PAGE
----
The effect of dietary coconut in tauopathies causing dementia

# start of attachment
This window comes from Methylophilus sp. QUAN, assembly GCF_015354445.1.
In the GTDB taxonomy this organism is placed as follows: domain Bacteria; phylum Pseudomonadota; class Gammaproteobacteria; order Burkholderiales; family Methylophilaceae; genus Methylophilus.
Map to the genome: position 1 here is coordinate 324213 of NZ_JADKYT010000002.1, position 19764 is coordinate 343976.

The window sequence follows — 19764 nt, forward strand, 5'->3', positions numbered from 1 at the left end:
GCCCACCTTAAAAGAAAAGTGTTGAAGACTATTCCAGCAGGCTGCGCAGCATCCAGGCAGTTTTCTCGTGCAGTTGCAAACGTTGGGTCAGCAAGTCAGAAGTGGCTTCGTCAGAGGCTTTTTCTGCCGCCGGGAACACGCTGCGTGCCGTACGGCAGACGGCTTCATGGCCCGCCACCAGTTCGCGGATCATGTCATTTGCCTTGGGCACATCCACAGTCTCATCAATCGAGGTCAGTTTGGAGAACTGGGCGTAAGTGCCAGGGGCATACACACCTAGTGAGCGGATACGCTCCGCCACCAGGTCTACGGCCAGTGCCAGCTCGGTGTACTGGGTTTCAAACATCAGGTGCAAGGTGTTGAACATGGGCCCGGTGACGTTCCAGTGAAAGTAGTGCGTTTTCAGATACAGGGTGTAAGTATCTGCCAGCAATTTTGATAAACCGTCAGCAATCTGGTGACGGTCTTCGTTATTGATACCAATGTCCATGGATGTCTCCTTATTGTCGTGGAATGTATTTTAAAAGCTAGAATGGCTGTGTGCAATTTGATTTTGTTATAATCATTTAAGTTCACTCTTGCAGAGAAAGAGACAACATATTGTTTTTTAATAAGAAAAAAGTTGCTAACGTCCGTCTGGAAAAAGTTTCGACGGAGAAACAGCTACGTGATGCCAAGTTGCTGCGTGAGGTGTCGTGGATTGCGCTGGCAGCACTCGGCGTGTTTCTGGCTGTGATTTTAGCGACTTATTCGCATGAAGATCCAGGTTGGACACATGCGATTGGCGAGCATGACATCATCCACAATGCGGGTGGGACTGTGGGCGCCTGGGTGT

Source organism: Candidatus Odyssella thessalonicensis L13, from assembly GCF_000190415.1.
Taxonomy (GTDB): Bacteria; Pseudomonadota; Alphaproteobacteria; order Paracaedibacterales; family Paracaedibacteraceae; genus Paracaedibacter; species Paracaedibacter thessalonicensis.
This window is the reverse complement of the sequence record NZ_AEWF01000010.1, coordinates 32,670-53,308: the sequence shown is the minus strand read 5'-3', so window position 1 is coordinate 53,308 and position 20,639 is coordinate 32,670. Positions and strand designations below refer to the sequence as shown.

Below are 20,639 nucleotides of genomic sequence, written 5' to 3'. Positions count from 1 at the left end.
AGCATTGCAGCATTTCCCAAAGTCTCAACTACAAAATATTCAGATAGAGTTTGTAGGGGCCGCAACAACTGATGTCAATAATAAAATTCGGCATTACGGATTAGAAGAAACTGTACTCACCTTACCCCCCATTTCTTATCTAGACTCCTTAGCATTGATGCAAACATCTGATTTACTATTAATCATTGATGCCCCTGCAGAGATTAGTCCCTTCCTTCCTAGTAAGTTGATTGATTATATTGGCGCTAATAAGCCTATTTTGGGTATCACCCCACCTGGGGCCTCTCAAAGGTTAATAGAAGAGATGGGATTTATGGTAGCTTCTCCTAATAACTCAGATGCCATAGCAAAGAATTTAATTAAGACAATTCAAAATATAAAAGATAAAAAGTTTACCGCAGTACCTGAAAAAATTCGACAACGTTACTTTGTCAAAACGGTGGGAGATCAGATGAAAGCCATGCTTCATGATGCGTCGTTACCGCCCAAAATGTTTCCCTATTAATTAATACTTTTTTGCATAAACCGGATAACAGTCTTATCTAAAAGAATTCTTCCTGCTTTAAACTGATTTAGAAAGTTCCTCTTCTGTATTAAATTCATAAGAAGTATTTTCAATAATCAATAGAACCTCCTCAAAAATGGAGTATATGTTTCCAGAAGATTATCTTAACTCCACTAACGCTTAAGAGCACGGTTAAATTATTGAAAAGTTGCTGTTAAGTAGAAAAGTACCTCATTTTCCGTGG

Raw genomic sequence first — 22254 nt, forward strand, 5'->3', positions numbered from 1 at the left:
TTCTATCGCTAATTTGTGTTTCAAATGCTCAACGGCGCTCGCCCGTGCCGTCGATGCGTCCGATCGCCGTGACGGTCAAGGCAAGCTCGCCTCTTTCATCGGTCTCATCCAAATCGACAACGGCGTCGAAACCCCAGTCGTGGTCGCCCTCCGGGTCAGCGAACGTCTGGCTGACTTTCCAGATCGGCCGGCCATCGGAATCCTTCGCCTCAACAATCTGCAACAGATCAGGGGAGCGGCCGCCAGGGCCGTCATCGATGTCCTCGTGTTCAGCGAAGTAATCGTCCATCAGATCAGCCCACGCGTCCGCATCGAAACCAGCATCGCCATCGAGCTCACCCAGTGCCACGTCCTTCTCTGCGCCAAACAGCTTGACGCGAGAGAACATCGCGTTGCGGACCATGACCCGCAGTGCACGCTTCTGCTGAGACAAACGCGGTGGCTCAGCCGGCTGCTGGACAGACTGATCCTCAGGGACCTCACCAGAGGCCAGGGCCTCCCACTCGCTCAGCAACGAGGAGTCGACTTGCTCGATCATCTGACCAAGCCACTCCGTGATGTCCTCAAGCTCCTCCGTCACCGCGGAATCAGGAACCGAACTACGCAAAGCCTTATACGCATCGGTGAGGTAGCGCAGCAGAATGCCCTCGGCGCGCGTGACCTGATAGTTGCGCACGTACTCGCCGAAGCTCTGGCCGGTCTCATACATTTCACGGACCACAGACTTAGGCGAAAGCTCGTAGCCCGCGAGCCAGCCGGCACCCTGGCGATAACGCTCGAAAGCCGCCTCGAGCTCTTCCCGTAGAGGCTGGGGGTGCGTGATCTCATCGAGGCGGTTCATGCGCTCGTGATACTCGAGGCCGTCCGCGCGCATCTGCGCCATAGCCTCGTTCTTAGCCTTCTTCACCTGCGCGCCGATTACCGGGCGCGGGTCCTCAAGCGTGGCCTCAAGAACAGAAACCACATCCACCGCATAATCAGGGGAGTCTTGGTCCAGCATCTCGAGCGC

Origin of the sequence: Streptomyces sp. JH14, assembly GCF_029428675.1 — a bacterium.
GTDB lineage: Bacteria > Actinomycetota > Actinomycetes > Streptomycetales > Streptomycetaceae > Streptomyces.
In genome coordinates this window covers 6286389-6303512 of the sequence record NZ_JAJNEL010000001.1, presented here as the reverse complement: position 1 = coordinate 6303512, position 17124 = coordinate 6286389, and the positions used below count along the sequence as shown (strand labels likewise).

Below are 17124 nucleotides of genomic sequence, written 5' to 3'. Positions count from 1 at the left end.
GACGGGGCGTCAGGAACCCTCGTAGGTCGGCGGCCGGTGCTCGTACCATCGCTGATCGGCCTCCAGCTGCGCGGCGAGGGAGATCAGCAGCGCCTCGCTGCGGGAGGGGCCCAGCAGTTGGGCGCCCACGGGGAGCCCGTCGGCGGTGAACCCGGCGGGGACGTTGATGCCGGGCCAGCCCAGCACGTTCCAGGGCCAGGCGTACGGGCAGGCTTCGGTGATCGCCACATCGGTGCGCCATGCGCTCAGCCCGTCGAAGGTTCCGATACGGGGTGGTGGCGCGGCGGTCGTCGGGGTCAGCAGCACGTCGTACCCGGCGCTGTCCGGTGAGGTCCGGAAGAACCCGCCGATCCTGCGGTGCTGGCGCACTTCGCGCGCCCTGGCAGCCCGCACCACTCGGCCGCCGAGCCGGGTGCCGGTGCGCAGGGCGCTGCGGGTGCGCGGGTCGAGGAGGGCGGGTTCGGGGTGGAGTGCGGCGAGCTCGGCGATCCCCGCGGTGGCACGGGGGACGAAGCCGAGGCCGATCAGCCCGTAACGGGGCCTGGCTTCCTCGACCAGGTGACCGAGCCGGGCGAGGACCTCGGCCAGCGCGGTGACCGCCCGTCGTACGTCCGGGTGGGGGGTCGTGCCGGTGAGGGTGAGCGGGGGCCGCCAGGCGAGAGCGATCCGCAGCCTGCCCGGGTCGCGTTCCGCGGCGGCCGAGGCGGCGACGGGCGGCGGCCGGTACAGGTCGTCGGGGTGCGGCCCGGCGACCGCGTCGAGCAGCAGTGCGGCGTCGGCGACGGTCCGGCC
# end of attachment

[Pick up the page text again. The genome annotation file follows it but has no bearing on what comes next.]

Alzheimer’s disease (AD) and Frontotemporal dementia (FTD) are the two most common forms of dementia. As tau neuropathology can be exhibited in both AD and FTD they belong to a group of neurodegenerative diseases called tauopathies, where underlying pathology is characterised by increased expression of abnormally hyperphosphorylated protein tau, its deposition and aggregation into neurofibrillary tangles. Despite numerous clinical trials and ongoing research, there are no curative, disease modifying or preventative treatments available for either AD or FTD at present, and their treatments are mainly limited to symptomatic management. Therefore, patients and caregivers have turned to adapting alternative approaches such as specialised diets. Coconut oil, being a naturally occurring ketogenic ingredient that can be easily and cost-effectively integrated into one’s diet have been strongly promoted by the media. However, quality evidence from laboratory-based research or randomised, placebo-controlled clinical trials are lacking. In this study, the cognitive domains of spatial learning and memory were analysed using the Morris Water Maze (MWM) swim path strategies of TAU58/2 mice and wild-type controls who were fed specialised diets consisting of coconut-derived or lard-derived fat compared to control mice fed a standard chow diet. Immunofluorescent staining of post-mortem brain sections of these mice and statistical analysis of staining intensities were performed to determine the extent of tau neuropathology and neuroinflammation in the hippocampus. The results of the MWM swim path analysis revealed that transgenic mice fed with the coconut fat diet displayed significantly higher hippocampal-dependent cognitive behaviour (swim patterns) compared to the other two diet cohorts stipulating that incorporation coconut fat into one's diet may be beneficial in retaining learning and memory in AD and FTD. Although no difference between immunofluorescent staining intensities of antibodies against microglia (IBA1) and astrocytes (GFAP) was observed, the findings of this study indicate that there is a need to explore other avenues regarding neuroinflammation.